Recently I had the opportunity to photograph this shipwreck, which sits in Jordan Harbour, south of the QEW. I've passed this hulk many times miles while enroute to Niagara wine country, but never had the time to stop and make photos. On my way early Sunday morning to the Canada/US border, I promised myself I would stop on my way home to capture this decrepit structure.
The lighting was not optimal when I pulled into the parking lot on my trek homeward, but I wasn't going to let that excuse stop me. While stark, direct light would have emphasized the wear, the texture and general poor condition of the ship, i knew the overcast light would open up shadows and give me more latitude for detail and exposure.
NOTES: All these images were captured using my LUMIX GF7, handheld, with the kit lens (12-32mm) my 8mm pancake lens and my Rokinon 6mm fisheye. Processing in Lightroom and Lightroom Mobile.
Also worth noting; I created and completed this project on my iPad, on the train to Ottawa, using the free Behance app. This app has really evolved and has become much more than just a viewing app. Definitely worth checking out if you haven't done so already.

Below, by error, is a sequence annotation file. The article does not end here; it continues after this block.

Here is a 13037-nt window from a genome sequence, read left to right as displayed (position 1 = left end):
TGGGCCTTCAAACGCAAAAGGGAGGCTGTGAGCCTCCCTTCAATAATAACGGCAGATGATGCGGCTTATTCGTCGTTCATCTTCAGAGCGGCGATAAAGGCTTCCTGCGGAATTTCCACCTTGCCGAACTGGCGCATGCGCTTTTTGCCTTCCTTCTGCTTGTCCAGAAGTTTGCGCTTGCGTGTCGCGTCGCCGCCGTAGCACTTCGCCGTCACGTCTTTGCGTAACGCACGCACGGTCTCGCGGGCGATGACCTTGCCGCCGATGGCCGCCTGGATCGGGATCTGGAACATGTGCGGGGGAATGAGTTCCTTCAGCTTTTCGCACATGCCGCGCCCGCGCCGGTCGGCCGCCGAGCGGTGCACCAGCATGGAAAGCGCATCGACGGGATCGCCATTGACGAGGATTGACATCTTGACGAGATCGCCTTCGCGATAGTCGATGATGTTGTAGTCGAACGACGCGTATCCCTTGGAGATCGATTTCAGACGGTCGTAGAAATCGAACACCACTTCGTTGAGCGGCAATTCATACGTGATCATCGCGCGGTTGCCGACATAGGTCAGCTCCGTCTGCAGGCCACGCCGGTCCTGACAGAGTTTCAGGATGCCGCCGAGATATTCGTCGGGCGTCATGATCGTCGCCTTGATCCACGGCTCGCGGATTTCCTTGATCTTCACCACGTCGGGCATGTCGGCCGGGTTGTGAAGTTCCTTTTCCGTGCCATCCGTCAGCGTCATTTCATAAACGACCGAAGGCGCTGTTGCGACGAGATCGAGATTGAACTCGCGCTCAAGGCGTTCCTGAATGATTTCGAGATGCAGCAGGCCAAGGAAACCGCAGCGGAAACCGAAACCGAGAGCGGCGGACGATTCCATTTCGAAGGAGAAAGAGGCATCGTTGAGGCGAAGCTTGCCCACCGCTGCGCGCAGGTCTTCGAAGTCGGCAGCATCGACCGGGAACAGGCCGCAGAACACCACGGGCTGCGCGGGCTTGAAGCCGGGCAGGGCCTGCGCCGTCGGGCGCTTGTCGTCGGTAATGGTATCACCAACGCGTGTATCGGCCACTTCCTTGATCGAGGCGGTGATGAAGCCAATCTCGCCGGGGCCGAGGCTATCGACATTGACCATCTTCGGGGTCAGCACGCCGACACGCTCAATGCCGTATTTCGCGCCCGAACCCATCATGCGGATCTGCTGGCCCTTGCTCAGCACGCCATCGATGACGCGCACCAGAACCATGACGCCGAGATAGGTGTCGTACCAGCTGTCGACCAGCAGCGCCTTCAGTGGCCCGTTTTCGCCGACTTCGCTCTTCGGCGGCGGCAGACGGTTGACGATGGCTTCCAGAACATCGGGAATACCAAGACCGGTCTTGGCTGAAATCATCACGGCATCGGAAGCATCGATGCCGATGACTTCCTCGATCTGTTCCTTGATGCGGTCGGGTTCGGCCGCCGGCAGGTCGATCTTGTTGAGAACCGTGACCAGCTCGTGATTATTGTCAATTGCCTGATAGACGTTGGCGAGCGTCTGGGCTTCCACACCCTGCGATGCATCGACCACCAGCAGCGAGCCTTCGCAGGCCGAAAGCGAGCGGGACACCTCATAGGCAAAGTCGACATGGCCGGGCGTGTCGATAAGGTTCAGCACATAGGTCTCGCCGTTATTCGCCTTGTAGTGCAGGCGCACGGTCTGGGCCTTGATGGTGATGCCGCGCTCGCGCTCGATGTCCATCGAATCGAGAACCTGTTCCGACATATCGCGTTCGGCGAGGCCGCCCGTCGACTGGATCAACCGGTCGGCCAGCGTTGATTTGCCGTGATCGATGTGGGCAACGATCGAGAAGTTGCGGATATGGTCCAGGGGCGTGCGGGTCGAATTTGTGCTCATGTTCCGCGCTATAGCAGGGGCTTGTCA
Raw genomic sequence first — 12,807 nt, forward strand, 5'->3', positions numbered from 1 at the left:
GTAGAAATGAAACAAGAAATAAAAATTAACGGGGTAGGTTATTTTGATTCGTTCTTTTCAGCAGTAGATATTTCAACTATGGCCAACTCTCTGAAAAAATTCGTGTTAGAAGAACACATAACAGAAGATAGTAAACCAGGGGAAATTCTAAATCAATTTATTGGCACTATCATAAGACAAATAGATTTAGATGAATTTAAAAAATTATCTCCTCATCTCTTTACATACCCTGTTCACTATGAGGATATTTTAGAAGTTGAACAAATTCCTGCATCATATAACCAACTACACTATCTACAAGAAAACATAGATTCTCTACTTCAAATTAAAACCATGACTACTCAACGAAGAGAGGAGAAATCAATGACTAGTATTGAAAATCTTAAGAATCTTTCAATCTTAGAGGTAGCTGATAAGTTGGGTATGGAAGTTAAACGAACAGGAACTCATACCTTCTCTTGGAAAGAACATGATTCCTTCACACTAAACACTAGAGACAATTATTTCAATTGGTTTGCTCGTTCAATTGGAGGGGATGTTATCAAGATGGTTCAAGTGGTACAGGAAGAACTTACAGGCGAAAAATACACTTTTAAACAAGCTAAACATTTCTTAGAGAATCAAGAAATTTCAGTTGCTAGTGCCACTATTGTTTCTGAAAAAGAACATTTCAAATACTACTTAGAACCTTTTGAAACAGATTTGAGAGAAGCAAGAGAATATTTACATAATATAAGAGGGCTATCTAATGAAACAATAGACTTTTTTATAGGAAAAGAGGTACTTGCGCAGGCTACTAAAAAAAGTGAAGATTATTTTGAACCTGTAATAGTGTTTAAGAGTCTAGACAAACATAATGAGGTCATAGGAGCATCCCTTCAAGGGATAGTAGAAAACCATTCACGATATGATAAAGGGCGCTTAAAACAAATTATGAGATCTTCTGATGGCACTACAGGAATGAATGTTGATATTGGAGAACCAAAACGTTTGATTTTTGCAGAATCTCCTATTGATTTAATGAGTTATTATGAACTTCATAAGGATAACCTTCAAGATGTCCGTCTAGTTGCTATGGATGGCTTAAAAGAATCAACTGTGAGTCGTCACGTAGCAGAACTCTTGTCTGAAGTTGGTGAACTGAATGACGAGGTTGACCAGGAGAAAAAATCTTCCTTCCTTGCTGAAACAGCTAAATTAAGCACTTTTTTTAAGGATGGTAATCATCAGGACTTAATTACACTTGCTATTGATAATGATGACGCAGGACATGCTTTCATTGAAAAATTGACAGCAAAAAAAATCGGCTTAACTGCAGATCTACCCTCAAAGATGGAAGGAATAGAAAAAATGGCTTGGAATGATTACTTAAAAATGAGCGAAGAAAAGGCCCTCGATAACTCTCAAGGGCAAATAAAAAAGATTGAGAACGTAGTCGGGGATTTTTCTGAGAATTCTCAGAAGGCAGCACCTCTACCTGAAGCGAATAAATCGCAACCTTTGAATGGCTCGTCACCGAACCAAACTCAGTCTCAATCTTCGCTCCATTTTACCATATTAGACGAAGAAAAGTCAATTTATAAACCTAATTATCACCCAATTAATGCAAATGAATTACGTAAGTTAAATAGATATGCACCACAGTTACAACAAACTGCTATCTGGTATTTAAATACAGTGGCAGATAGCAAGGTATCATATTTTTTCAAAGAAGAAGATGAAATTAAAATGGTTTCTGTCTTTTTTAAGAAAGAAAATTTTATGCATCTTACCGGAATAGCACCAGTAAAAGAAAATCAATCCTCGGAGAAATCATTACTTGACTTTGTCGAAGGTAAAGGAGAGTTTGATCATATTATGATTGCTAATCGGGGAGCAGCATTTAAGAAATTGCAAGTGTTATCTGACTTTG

Upon review, I decided that black and white did the most justice to the majority of these images. I experimented with various presets, grain, vignette and even Dehaze to help tell the story and add a sense of this being a ghost ship.
According to the Niagara Greenbelt website, the ship is called Le Grand Hermine. It started out its life in 1914 as a replica of the largest of three ships Jacques Cartier used to sail up the St. Lawrence River. Originally used as a ferry on the St. Lawrence, it also became a cargo ship and even a floating restaurant, before being towed and abandoned in its current location in Jordan, Ontario.
I used a Linear filter and Dehaze, to give the ship an ephemeral feeling, as if it was fading out of existence. Dehaze can be used to reduce mist, haze etc., but it can also be used to that type of atmosphere to the image. Used in a Linear filter, I can control the coverage. By accessing the brush tool in Lightroom Desktop while the filter is still active, I can also erase the filter's effect in areas. I applied the eraser brush to the thick tree trunk in the foreground, to help add some depth and separation (and realism) to the final piece.